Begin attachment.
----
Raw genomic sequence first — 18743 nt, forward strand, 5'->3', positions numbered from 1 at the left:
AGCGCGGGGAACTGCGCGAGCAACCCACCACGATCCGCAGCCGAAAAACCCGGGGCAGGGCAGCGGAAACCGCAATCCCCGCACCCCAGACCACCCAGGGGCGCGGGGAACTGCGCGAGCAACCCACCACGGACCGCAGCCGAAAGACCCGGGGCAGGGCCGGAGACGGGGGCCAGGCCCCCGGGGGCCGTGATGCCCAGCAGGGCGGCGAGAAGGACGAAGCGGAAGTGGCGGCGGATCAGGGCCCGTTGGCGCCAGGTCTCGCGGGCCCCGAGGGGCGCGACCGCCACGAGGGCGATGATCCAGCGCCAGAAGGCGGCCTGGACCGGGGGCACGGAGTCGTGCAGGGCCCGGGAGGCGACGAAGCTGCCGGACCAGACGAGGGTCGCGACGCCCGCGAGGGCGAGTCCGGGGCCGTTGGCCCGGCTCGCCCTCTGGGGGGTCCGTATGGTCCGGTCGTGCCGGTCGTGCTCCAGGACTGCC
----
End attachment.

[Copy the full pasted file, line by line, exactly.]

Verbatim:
Raw genomic sequence first — 18743 nt, forward strand, 5'->3', positions numbered from 1 at the left:
AGCGCGGGGAACTGCGCGAGCAACCCACCACGATCCGCAGCCGAAAAACCCGGGGCAGGGCAGCGGAAACCGCAATCCCCGCACCCCAGACCACCCAGGGGCGCGGGGAACTGCGCGAGCAACCCACCACGGACCGCAGCCGAAAGACCCGGGGCAGGGCCGGAGACGGGGGCCAGGCCCCCGGGGGCCGTGATGCCCAGCAGGGCGGCGAGAAGGACGAAGCGGAAGTGGCGGCGGATCAGGGCCCGTTGGCGCCAGGTCTCGCGGGCCCCGAGGGGCGCGACCGCCACGAGGGCGATGATCCAGCGCCAGAAGGCGGCCTGGACCGGGGGCACGGAGTCGTGCAGGGCCCGGGAGGCGACGAAGCTGCCGGACCAGACGAGGGTCGCGACGCCCGCGAGGGCGAGTCCGGGGCCGTTGGCCCGGCTCGCCCTCTGGGGGGTCCGTATGGTCCGGTCGTGCCGGTCGTGCTCCAGGACTGCC